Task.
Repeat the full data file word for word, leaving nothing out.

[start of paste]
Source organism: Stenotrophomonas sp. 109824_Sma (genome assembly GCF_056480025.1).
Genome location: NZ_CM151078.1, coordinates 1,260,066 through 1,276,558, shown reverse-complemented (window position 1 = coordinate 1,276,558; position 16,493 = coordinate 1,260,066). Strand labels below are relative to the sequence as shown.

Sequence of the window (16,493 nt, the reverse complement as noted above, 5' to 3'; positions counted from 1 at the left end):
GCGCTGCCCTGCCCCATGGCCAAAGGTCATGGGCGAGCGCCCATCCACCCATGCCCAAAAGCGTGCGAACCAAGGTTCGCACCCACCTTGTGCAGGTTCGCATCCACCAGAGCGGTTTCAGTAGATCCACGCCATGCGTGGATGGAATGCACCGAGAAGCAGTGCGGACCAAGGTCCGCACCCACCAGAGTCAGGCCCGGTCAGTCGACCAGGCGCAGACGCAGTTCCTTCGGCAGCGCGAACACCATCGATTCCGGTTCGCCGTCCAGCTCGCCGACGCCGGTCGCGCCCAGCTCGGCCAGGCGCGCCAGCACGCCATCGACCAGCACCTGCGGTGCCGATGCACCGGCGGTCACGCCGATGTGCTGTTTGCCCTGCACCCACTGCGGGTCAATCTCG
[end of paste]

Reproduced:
Source organism: Stenotrophomonas sp. 109824_Sma (genome assembly GCF_056480025.1).
Genome location: NZ_CM151078.1, coordinates 1,260,066 through 1,276,558, shown reverse-complemented (window position 1 = coordinate 1,276,558; position 16,493 = coordinate 1,260,066). Strand labels below are relative to the sequence as shown.

Sequence of the window (16,493 nt, the reverse complement as noted above, 5' to 3'; positions counted from 1 at the left end):
GCGCTGCCCTGCCCCATGGCCAAAGGTCATGGGCGAGCGCCCATCCACCCATGCCCAAAAGCGTGCGAACCAAGGTTCGCACCCACCTTGTGCAGGTTCGCATCCACCAGAGCGGTTTCAGTAGATCCACGCCATGCGTGGATGGAATGCACCGAGAAGCAGTGCGGACCAAGGTCCGCACCCACCAGAGTCAGGCCCGGTCAGTCGACCAGGCGCAGACGCAGTTCCTTCGGCAGCGCGAACACCATCGATTCCGGTTCGCCGTCCAGCTCGCCGACGCCGGTCGCGCCCAGCTCGGCCAGGCGCGCCAGCACGCCATCGACCAGCACCTGCGGTGCCGATGCACCGGCGGTCACGCCGATGTGCTGTTTGCCCTGCACCCACTGCGGGTCAATCTCG